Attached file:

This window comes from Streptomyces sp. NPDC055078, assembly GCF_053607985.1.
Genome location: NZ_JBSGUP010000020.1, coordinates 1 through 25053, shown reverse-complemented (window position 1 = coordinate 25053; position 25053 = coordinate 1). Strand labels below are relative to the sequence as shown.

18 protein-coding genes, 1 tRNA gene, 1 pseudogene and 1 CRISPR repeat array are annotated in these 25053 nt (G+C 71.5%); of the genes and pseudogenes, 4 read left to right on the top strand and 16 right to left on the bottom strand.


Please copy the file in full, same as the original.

This window comes from Streptomyces sp. NPDC055078, assembly GCF_053607985.1.
Genome location: NZ_JBSGUP010000020.1, coordinates 1 through 25053, shown reverse-complemented (window position 1 = coordinate 25053; position 25053 = coordinate 1). Strand labels below are relative to the sequence as shown.

18 protein-coding genes, 1 tRNA gene, 1 pseudogene and 1 CRISPR repeat array are annotated in these 25053 nt (G+C 71.5%); of the genes and pseudogenes, 4 read left to right on the top strand and 16 right to left on the bottom strand.